Surah Mumtahanah Ayat 3 in Arabic Text
Here you can read various translations of verse 3
Never will your relatives or your children benefit you; the Day of Resurrection He will judge between you. And Allah, of what you do, is Seeing.
Of no profit to you will be your relatives and your children on the Day of Judgment: He will judge between you: for Allah sees well all that ye do.
On the Day of Resurrection neither your blood-kindred nor your own offspring will avail you. (On that Day) He will separate you. Allah sees all that you do.
Neither your relatives nor your children will benefit you on the Day of Resurrection (against Allah). He will judge between you. And Allah is the All-Seer of what you do.
Your ties of kindred and your children will avail you naught upon the Day of Resurrection. He will part you. Allah is Seer of what ye do.
Your bonds of kin or your children will never profit you on the Day of the Resurrection. He will distingnish between you, and Allah is Ever-Beholding of whatever you do.
Neither your kinsfolk nor your children will be any use to you on the Day of Resurrection: He will separate you out. God sees everything you do.
تمہاری قرابتیں، رشتہداریاں، اور اوﻻد تمہیں قیامت کے دن کام نہ آئیں گی، اللہ تعالیٰ تمہارے درمیان فیصلہ کر دے گا اور جو کچھ تم کر رہے ہو اسے اللہ خوب دیکھ رہا ہے
Quran 60 Verse 3 Explanation
For those looking for commentary to help with the understanding of Surah Mumtahanah ayat 3, we’ve provided two Tafseer works below. The first is the tafseer of Abul Ala Maududi, the second is of Ibn Kathir.
(60:3) On the Day of Resurrection neither your blood-kindred nor your own offspring will avail you. (On that Day) He will separate you. Allah sees all that you do.
3. The allusion is to Hatib. As he had acted thus only in order to ensure that his mother and brother and children remained safe in the event of a war, it is being said: The relations for whose sake you have committed this grave error, will not save you on the Day of Resurrection. No one will dare come forward in the court of Allah and say: Our father, or our son, or our brother had committed this sin for our sake; therefore, we may be punished instead of him. At that time everyone will be worried only about himself, and weighed down with the anxiety of somehow saving himself from the consequences of his own acts, not to speak of being ready to take the burden of another’s sins on him. This thing has been expressed in clearer words at several other places in the Quran. At one place it has been said: To save oneself from the torment of that Day, the culprit will wish to give his children, his wife, his brother, his kinsfolk, who gave him shelter, and all the people of the earth, in ransom that this device might rescue him. (Surah Al-Maarij, Ayats 11-14). And at another place it is said: On the Day man shall flee from his brother and his mother and his father and his wife and his children. Each one of them, on that Day, shall have enough to occupy him so as to make him heedless of others.(Surah Abasa, Ayats 34-37).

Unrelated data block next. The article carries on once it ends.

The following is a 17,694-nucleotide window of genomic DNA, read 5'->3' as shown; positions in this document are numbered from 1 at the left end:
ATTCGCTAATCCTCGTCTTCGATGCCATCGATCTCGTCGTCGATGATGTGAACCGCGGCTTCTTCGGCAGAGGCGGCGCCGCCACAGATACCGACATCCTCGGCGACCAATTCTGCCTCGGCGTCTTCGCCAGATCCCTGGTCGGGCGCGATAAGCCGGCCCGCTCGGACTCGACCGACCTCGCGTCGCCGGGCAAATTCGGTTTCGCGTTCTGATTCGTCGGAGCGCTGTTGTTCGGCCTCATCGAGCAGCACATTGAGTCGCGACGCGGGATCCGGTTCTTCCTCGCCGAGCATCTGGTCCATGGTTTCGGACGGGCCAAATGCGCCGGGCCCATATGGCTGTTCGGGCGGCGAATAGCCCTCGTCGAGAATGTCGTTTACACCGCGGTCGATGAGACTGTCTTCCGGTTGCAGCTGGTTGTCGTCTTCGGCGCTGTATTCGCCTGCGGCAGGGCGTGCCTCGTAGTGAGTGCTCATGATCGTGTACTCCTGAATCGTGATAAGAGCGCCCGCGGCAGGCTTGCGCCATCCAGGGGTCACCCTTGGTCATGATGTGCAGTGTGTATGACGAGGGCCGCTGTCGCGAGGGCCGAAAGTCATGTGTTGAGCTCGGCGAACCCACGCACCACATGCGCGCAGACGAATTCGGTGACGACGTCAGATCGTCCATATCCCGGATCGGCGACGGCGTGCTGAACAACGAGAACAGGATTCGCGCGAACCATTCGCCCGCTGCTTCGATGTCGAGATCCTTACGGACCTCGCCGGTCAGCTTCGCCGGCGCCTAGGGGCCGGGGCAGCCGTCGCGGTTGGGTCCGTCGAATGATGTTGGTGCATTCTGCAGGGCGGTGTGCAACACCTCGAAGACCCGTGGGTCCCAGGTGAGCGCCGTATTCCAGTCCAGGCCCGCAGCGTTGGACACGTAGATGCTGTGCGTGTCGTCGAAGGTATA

4. That is, all worldly relations and bonds of love and friendship shall be rendered void in the Hereafter. The people will not be judged as groups and parties and families, but every person will have to present himself as an individual and render his own account only. Therefore, no one in the world should commit a wrong for the sake of a relationship or friendship or fraternity, for he will himself have to face all its consequences, and no one else will become a partner in a matter of his personal responsibility.
5. The following conclusions are deduced from the details of the case of Hatib, as mentioned above, and the verses which were revealed in this connection:
(1) Whatever the motive of the person, it was in itself an act of espionage, and a very dangerous kind of espionage on a critical occasion. The enemy, who was absolutely unaware, had been informed of the immanent attack from Al- Madinah. Then it was not a case based on suspicion but a letter written by the concerned person himself had been intercepted, after which no other proof of the guilt was required. These were not peace but war time conditions; yet the Prophet (peace be upon him) did not place Hatib in confinement without giving him a chance of self defense. This option was also not given to him in private but publicly before the people. This makes it manifest that there is no room in Islam for such laws and regulations under which the ruler may have the right in any case to imprison a person only on the basis of his own knowledge or suspicion. Islam also does not recognize the method of trying a person secretly in secret.